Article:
Island Conservation Impact Report 16/17 2017-12-13T19:07:50+00:00


Islands are biodiversity hotspots well known for their species richness. Island ecosystems are also among the more vulnerable environments on Earth and host 75% of all known animal extinctions.

New research in 2017 from Island Conservation scientists and partners reveals that nearly half of our world’s threatened vertebrates live on islands and are endangered by invasive species.

The good news? By removing or controlling invasive species on these islands, we can protect 41% of all threatened vertebrates worldwide and 95% of threatened island species.  

Invasive species are non-native and cause environmental, social, or economic harm when introduced to a region. On islands, the presence of invasive species is particularly problematic because the native plants and wildlife have often evolved without defenses against invasive impacts.

Because islands are isolated and surrounded by water, invasive species can quickly overwhelm and alter an island ecosystem. Invasive predators easily raid nests and prey on juvenile birds and reptiles, while invasive herbivores cause damage by overgrazing native vegetation and trampling sensitive habitat. Fortunately, on many islands, populations of invasive species can be completely removed. After the last invasive individual has been removed from an island, many plants and animals will begin to recover, and other key restoration activities can take place. Island restoration is one of those rare and refreshing conservation undertakings that can be declared successful with finality and clarity.

By working together, we can achieve remarkable conservation breakthroughs that prevent extinctions and allow native island plants and wildlife to thrive again. Since Island Conservation’s inception over 20 years ago, we’ve worked for this transformation on 60 islands.

Thanks to your support, that number continues to climb. With each passing year, we’re picking up speed in the race against extinction.


Island Conservation logo

Every day we do our best to make the right choices for our planet. Yet, it’s easy to wonder if our choices are having a measurable impact. Will our efforts really make the world a better place for generations to come?

If there is one conservation action we can depend on for tangible change, it’s island restoration. Removing invasive species from islands works. It results in healthy ecosystems, reinvigorated livelihoods, and thriving native plants and animals.

This gives me hope.

Our 2016-2017 Impact Report highlights the tangible results achieved by our most recent island restoration projects. In 2017, we announced the successful restoration of seven islands in three different regions of the world. Desecheo Island, Puerto Rico is now ideally positioned to once again host large colonies of seabirds and native lizard species. Habitat for the Critically Endangered Polynesian Ground-dove and Endangered Tuamotu Sandpiper has doubled thanks to the restoration of five islands in the Acteon and Gambier archipelagos in French Polynesia. Critically Endangered juvenile Ricord’s Iguanas and Vulnerable Rhinoceros Iguanas are now scurrying about on Cabritos Island, Dominican Republic—a sight rarely seen when invasive species were present.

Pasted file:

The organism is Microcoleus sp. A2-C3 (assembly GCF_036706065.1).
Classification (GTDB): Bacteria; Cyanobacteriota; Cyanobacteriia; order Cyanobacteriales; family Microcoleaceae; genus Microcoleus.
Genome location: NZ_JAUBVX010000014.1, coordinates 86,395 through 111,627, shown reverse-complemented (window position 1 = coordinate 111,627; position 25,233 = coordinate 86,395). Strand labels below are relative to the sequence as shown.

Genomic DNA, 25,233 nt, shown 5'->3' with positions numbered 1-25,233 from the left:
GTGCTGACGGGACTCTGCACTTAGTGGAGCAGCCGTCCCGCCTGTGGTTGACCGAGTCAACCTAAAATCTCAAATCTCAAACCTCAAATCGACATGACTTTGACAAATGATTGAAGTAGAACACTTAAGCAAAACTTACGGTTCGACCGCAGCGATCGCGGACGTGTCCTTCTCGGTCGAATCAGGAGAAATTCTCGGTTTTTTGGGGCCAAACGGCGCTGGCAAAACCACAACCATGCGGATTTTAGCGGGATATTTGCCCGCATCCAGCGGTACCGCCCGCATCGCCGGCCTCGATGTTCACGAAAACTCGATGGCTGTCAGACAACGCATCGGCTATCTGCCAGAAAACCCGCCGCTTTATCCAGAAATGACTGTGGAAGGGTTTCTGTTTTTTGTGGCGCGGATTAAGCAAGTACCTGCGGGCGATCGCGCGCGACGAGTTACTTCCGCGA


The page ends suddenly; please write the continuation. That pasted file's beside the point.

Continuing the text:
As we celebrate our successes, we continue to look forward and advance our work on Alejandro Selkirk Island in Chile, Floreana Island in the Galápagos, and more for 2018 and beyond.

Thank you to our donors, partners, and friends. You make our work possible. May you face each day hopeful for a future even brighter than imagined, knowing that you are a part of real change.



Island Conservation has successfully restored
60 islands worldwide, benefiting 1090 populations of 399 species and subspecies.

In 2017 islands across the globe benefitted from restoration efforts. The vibrance of the plants and wildlife of these islands serves as inspiration and hope as we continue forward in our mission to prevent extinctions.



Aaron and Marina Killick
Acacia Conservation Fund
Alan and Ashley Dabbiere
Alan and Ruth Keitt
Amber Duncan
Andrew Luk
Anne Scholten
Anonymous Donors
Anthony Brake and Yvonne McHugh
Aspen Helicopters
Association of Retired Safeway Employees
Atherton Family Foundation
Audrey Newman
Bailey Smith Fund
Baldo Marinovic & Kristen Tibbitts
Bell Laboratories
Bellevue Foundation
Beth Summers
Birdlife International
Bruce Posthumus
Bruce Weissgold
Cathy Granholm
Chris Dunn and Michele McKinley
Chris Moser
Christine Sculati
Christine Sodt
Christopher Martin